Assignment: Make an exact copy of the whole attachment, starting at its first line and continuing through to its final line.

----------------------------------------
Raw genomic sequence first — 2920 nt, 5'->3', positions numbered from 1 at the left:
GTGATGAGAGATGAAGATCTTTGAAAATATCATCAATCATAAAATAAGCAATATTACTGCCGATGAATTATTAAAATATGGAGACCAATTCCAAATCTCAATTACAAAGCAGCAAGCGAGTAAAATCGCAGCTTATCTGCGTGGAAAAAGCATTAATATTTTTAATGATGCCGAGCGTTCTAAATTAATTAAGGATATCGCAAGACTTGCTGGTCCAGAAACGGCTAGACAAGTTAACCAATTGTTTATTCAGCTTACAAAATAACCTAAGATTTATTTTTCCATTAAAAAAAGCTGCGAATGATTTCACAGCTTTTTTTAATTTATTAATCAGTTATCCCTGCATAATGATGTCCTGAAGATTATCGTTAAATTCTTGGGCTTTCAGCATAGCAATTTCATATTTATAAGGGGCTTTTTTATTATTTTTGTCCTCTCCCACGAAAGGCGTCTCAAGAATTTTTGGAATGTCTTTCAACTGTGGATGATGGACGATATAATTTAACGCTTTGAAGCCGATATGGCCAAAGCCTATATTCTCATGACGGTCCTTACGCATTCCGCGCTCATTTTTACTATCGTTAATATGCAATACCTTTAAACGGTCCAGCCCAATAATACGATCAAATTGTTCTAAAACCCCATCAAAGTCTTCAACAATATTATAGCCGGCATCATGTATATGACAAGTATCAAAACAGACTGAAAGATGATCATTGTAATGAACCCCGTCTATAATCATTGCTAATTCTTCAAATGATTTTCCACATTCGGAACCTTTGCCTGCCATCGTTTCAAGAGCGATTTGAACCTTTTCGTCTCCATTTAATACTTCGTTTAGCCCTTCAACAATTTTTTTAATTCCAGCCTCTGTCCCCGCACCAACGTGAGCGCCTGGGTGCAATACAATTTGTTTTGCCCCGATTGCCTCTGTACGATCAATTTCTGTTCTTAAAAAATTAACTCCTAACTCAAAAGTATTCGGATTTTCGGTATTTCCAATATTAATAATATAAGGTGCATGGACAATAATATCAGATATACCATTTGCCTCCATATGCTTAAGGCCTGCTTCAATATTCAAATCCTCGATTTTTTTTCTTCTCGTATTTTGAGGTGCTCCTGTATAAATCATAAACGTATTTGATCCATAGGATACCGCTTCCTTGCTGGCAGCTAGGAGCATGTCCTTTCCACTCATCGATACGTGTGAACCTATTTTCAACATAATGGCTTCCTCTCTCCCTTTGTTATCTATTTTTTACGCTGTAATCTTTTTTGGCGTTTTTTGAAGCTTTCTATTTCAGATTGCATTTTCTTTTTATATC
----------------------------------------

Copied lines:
Raw genomic sequence first — 2920 nt, 5'->3', positions numbered from 1 at the left:
GTGATGAGAGATGAAGATCTTTGAAAATATCATCAATCATAAAATAAGCAATATTACTGCCGATGAATTATTAAAATATGGAGACCAATTCCAAATCTCAATTACAAAGCAGCAAGCGAGTAAAATCGCAGCTTATCTGCGTGGAAAAAGCATTAATATTTTTAATGATGCCGAGCGTTCTAAATTAATTAAGGATATCGCAAGACTTGCTGGTCCAGAAACGGCTAGACAAGTTAACCAATTGTTTATTCAGCTTACAAAATAACCTAAGATTTATTTTTCCATTAAAAAAAGCTGCGAATGATTTCACAGCTTTTTTTAATTTATTAATCAGTTATCCCTGCATAATGATGTCCTGAAGATTATCGTTAAATTCTTGGGCTTTCAGCATAGCAATTTCATATTTATAAGGGGCTTTTTTATTATTTTTGTCCTCTCCCACGAAAGGCGTCTCAAGAATTTTTGGAATGTCTTTCAACTGTGGATGATGGACGATATAATTTAACGCTTTGAAGCCGATATGGCCAAAGCCTATATTCTCATGACGGTCCTTACGCATTCCGCGCTCATTTTTACTATCGTTAATATGCAATACCTTTAAACGGTCCAGCCCAATAATACGATCAAATTGTTCTAAAACCCCATCAAAGTCTTCAACAATATTATAGCCGGCATCATGTATATGACAAGTATCAAAACAGACTGAAAGATGATCATTGTAATGAACCCCGTCTATAATCATTGCTAATTCTTCAAATGATTTTCCACATTCGGAACCTTTGCCTGCCATCGTTTCAAGAGCGATTTGAACCTTTTCGTCTCCATTTAATACTTCGTTTAGCCCTTCAACAATTTTTTTAATTCCAGCCTCTGTCCCCGCACCAACGTGAGCGCCTGGGTGCAATACAATTTGTTTTGCCCCGATTGCCTCTGTACGATCAATTTCTGTTCTTAAAAAATTAACTCCTAACTCAAAAGTATTCGGATTTTCGGTATTTCCAATATTAATAATATAAGGTGCATGGACAATAATATCAGATATACCATTTGCCTCCATATGCTTAAGGCCTGCTTCAATATTCAAATCCTCGATTTTTTTTCTTCTCGTATTTTGAGGTGCTCCTGTATAAATCATAAACGTATTTGATCCATAGGATACCGCTTCCTTGCTGGCAGCTAGGAGCATGTCCTTTCCACTCATCGATACGTGTGAACCTATTTTCAACATAATGGCTTCCTCTCTCCCTTTGTTATCTATTTTTTACGCTGTAATCTTTTTTGGCGTTTTTTGAAGCTTTCTATTTCAGATTGCATTTTCTTTTTATATC